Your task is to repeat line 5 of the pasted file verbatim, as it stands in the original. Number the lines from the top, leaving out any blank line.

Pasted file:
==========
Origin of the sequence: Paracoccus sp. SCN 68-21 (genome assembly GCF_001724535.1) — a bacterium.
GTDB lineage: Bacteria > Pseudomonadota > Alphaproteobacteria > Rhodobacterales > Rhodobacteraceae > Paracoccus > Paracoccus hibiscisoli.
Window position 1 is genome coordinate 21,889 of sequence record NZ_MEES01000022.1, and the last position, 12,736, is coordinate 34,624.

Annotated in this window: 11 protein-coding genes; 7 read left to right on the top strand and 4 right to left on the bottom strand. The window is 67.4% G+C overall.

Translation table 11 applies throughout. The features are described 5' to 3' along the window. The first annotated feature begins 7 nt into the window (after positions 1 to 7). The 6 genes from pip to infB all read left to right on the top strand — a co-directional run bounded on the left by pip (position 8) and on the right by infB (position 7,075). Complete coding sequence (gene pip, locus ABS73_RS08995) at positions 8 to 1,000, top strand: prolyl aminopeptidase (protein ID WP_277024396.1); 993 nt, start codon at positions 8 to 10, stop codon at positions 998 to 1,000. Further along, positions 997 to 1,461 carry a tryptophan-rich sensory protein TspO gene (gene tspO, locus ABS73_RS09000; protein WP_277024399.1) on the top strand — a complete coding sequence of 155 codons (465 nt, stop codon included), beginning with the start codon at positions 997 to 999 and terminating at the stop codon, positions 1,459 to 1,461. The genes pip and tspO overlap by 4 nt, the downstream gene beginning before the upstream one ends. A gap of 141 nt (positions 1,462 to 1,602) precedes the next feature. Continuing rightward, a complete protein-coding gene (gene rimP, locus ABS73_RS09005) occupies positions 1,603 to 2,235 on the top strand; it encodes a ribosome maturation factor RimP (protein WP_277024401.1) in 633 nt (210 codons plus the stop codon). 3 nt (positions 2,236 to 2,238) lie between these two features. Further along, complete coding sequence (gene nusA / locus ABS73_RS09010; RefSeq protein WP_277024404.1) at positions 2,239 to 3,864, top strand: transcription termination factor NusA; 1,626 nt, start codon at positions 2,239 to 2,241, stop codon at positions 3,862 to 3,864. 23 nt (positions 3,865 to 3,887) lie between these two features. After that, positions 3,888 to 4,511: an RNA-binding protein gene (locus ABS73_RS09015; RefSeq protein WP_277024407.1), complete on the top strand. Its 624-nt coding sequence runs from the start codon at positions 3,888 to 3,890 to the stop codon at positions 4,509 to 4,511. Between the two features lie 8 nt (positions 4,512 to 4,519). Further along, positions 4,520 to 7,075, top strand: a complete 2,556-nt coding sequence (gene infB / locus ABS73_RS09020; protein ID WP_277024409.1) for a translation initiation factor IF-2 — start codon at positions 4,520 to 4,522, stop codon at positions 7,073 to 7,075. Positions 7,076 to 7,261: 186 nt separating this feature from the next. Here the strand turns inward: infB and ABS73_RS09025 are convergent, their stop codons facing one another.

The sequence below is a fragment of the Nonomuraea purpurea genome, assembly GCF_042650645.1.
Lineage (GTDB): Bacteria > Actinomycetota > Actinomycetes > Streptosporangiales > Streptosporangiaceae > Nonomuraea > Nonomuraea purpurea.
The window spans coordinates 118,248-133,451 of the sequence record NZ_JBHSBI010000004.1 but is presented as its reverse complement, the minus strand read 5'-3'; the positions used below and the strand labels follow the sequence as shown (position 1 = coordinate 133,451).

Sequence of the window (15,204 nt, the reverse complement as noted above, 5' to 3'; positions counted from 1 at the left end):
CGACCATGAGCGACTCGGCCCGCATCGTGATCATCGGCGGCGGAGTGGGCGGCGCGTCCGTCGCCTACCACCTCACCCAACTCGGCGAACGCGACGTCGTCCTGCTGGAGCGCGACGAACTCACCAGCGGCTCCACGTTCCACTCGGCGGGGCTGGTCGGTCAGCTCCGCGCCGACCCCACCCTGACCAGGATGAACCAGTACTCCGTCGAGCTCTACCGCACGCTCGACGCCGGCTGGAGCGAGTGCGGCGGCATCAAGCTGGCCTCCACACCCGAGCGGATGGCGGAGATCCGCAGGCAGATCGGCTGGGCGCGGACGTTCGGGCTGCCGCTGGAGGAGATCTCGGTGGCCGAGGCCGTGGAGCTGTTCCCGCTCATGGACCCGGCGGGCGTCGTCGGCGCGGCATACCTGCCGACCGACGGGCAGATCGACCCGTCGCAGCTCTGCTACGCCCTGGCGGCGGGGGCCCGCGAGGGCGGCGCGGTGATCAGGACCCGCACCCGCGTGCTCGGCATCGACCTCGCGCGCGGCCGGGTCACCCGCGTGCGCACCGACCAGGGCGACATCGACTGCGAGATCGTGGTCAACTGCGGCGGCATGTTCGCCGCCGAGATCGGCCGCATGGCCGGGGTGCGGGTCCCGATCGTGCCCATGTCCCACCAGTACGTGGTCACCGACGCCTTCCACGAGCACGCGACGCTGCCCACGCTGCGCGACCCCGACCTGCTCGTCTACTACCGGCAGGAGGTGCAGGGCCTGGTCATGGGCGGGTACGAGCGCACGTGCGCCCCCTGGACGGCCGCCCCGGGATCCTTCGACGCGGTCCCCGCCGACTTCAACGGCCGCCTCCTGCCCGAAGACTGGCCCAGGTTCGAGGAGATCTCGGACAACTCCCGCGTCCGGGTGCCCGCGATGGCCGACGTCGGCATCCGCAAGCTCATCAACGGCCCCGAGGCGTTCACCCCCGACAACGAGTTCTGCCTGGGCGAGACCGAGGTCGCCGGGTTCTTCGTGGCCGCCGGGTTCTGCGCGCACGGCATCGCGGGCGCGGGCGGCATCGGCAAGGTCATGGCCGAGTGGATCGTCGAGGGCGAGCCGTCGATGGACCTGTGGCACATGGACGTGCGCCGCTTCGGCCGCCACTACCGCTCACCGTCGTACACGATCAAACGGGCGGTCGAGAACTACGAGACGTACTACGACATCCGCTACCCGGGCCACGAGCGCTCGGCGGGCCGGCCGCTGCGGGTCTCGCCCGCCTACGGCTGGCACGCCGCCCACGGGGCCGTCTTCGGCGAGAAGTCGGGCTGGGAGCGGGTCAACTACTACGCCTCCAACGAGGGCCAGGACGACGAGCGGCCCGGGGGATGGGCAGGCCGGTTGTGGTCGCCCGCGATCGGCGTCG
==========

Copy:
Translation table 11 applies throughout. The features are described 5' to 3' along the window. The first annotated feature begins 7 nt into the window (after positions 1 to 7). The 6 genes from pip to infB all read left to right on the top strand — a co-directional run bounded on the left by pip (position 8) and on the right by infB (position 7,075). Complete coding sequence (gene pip, locus ABS73_RS08995) at positions 8 to 1,000, top strand: prolyl aminopeptidase (protein ID WP_277024396.1); 993 nt, start codon at positions 8 to 10, stop codon at positions 998 to 1,000. Further along, positions 997 to 1,461 carry a tryptophan-rich sensory protein TspO gene (gene tspO, locus ABS73_RS09000; protein WP_277024399.1) on the top strand — a complete coding sequence of 155 codons (465 nt, stop codon included), beginning with the start codon at positions 997 to 999 and terminating at the stop codon, positions 1,459 to 1,461. The genes pip and tspO overlap by 4 nt, the downstream gene beginning before the upstream one ends. A gap of 141 nt (positions 1,462 to 1,602) precedes the next feature. Continuing rightward, a complete protein-coding gene (gene rimP, locus ABS73_RS09005) occupies positions 1,603 to 2,235 on the top strand; it encodes a ribosome maturation factor RimP (protein WP_277024401.1) in 633 nt (210 codons plus the stop codon). 3 nt (positions 2,236 to 2,238) lie between these two features. Further along, complete coding sequence (gene nusA / locus ABS73_RS09010; RefSeq protein WP_277024404.1) at positions 2,239 to 3,864, top strand: transcription termination factor NusA; 1,626 nt, start codon at positions 2,239 to 2,241, stop codon at positions 3,862 to 3,864. 23 nt (positions 3,865 to 3,887) lie between these two features. After that, positions 3,888 to 4,511: an RNA-binding protein gene (locus ABS73_RS09015; RefSeq protein WP_277024407.1), complete on the top strand. Its 624-nt coding sequence runs from the start codon at positions 3,888 to 3,890 to the stop codon at positions 4,509 to 4,511. Between the two features lie 8 nt (positions 4,512 to 4,519). Further along, positions 4,520 to 7,075, top strand: a complete 2,556-nt coding sequence (gene infB / locus ABS73_RS09020; protein ID WP_277024409.1) for a translation initiation factor IF-2 — start codon at positions 4,520 to 4,522, stop codon at positions 7,073 to 7,075. Positions 7,076 to 7,261: 186 nt separating this feature from the next. Here the strand turns inward: infB and ABS73_RS09025 are convergent, their stop codons facing one another.